Monday, October 30, 2006

Taking exception

When France wants to pick and choose which international rules it has to obey it often cites 'the French exception' or its special sub-class 'the French cultural exception'. These exceptions refer to the supposed right of France to protect its economy from the rules of globalisation and its culture from the advance of (largely American) English speaking cultural output.

These terms, presumably, are meant to have three effects.
  • First, they allow the French to opt out of certain obligations, simply by virtue of asserting that they are somehow different.
  • Secondly, they make (some) French people feel better about themselves -- by the implication that there is something exceptional about France.
  • Thirdly, they help perpetuate the demonisation of the US and UK (I refuse to use the adjective anglo-saxon to refer to anything other than an historical period).
This is all so much phooey.

Both 'exceptions' are undermined by the massive paradox that they create: a strong and vibrant economy or culture does not need this sort of protection, a weak and atrophied economy or culture doesn't merit this sort of protection.

Simply put, the exceptions have no theoretical justification.

A claim could be made for a practical justification if this sort of thinly disguised protectionism served the best interests of France. It just doesn't.

In fact, the exception myths serve only to build a destructive isolationism, damaging the very culture and economy that are supposed to be basking in their benevolent protection.

Protecting 'national' companies from foreign takeover bids may allow politicians to puff out their chests and grab a few ratings points from the extreme right, but it surely doesn't do anything to encourage greater inward investment.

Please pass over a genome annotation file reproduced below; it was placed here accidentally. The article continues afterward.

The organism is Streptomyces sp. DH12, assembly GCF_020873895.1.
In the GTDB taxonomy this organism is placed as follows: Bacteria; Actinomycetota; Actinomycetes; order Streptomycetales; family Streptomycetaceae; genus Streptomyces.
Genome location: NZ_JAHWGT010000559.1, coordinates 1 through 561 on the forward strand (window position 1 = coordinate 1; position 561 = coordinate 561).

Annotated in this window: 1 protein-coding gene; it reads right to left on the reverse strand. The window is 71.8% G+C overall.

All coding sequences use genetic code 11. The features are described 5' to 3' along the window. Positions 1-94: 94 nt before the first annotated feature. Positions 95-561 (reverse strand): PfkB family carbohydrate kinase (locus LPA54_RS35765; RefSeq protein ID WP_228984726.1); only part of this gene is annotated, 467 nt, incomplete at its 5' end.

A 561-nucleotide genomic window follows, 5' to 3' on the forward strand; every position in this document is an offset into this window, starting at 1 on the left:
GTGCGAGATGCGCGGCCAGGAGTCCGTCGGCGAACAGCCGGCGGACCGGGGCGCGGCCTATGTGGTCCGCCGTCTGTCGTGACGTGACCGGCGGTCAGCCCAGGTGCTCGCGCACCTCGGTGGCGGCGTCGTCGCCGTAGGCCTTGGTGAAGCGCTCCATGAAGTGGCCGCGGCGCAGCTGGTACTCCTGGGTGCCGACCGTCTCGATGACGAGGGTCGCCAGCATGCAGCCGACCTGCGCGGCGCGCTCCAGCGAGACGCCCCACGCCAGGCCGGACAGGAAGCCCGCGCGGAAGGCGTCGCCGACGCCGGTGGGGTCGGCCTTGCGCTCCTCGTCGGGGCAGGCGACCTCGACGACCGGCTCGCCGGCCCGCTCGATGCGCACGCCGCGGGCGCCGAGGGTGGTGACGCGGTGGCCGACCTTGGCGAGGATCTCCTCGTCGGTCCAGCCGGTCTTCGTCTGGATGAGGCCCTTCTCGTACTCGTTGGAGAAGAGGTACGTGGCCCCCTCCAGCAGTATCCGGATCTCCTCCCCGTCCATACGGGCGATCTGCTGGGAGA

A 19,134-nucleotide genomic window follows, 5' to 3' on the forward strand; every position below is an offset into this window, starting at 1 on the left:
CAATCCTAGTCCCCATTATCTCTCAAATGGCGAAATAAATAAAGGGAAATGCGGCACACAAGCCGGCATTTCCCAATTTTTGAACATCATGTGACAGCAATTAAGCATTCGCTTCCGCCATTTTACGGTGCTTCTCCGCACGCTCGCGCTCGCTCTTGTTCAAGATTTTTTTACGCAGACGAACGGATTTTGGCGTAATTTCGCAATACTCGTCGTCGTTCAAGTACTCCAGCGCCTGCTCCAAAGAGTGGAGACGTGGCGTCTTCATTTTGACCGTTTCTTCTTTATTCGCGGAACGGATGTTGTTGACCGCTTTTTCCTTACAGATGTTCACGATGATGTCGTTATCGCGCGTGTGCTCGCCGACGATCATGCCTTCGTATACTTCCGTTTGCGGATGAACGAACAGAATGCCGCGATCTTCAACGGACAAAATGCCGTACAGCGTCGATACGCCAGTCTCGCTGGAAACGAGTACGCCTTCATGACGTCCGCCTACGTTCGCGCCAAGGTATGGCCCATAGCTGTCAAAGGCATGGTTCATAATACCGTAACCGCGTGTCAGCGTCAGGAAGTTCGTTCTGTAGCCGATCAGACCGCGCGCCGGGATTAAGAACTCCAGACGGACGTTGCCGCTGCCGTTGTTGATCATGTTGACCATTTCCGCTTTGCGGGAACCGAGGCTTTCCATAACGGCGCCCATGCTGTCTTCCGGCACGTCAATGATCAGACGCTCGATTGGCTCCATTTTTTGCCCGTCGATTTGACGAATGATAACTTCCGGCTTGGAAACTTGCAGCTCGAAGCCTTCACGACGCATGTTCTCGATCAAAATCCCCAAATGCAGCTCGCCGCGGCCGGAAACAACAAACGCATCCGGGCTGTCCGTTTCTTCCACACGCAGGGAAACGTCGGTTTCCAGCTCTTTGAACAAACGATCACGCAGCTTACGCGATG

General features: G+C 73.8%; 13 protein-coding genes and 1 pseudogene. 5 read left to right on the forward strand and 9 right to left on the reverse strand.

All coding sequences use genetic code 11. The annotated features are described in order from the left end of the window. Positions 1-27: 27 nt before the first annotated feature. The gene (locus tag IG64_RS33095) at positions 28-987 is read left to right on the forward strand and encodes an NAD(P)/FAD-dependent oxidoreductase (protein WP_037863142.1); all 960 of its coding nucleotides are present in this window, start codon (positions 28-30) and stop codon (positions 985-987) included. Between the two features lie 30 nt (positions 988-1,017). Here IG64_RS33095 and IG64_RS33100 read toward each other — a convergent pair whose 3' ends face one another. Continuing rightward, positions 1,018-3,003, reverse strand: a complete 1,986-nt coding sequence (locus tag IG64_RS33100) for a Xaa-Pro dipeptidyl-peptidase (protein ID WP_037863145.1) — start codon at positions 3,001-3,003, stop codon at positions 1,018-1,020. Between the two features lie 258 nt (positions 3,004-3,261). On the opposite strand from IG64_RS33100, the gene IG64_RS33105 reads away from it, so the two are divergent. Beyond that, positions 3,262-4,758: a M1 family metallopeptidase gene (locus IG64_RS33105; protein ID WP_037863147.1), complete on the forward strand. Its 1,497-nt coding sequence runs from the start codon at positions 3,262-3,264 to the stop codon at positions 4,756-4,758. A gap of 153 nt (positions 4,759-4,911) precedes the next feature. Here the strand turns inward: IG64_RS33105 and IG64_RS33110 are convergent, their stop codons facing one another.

Pushing the timeframe of EU electricity and gas market deregulation to, and beyond, the agreed limits, to protect the monopolies of those corporate dinosaurs EDF and GDF (whilst at the same time allowing these companies to go charging into foreign markets) might appease the unions, but it does nothing for French consumers or businesses, and what's worse it does considerable damage to France's image abroad.

Imposing a quota for French music to be played on the country's radio stations hasn't made France's radio stations any more entertaining and certainly hasn't made French music any better or any more successful internationally.

The deception wrought by this misguided protectionism is particularly cruel and particularly harmful when we consider just which culture the cultural exception seeks to protect. It is certainly not the culture of the inner cities. Not the culture of the immigrant. Not the culture of the young and the different. Instead it is some miasmic version of a French culture that has never really existed. It is some warped and restrictive collation of Henri Cartier-Bresson, Johnny Hallyday and Louis de Funes.

The 'exceptions' are destructive mirages that choke and strangle French business and culture. They are typical of the sort of half-baked solutions brought forward by the failed technocratic ENArchy.

What I will pursue, when elected, is not 'the French exception' but an exceptional France.

What I will ensure, when elected, is not 'the French cultural exception' but a culture that reflects the vibrant, diverse and powerful country that France will become under my leadership.

I will support businesses by reforming the private pension system, encouraging a real venture capital industry and eliminating the bureaucratic hell that kills so many fresh and bright entrepreneurial ideas in their infancy. More importantly, I will encourage the creation of strong world-beating companies by exposing the entire economy to real competition. Unlike the ENArchy I believe that France can succeed without being molly-coddled.

Children grow stronger by being allowed to play in the fresh air -- not by being kept inside under wraps.

I will support the real culture of France through grass roots financing that goes to artists not administrators, to buskers not bureacrats. Funding that reaches all sectors of society and encourages them all to express themselves to the full.

I'll say it again ('cos I thought it was rather neat the first time round)
No to the French Exception
Yes to an Exceptional France

I thank you for your attention

LibEgFrat to you all

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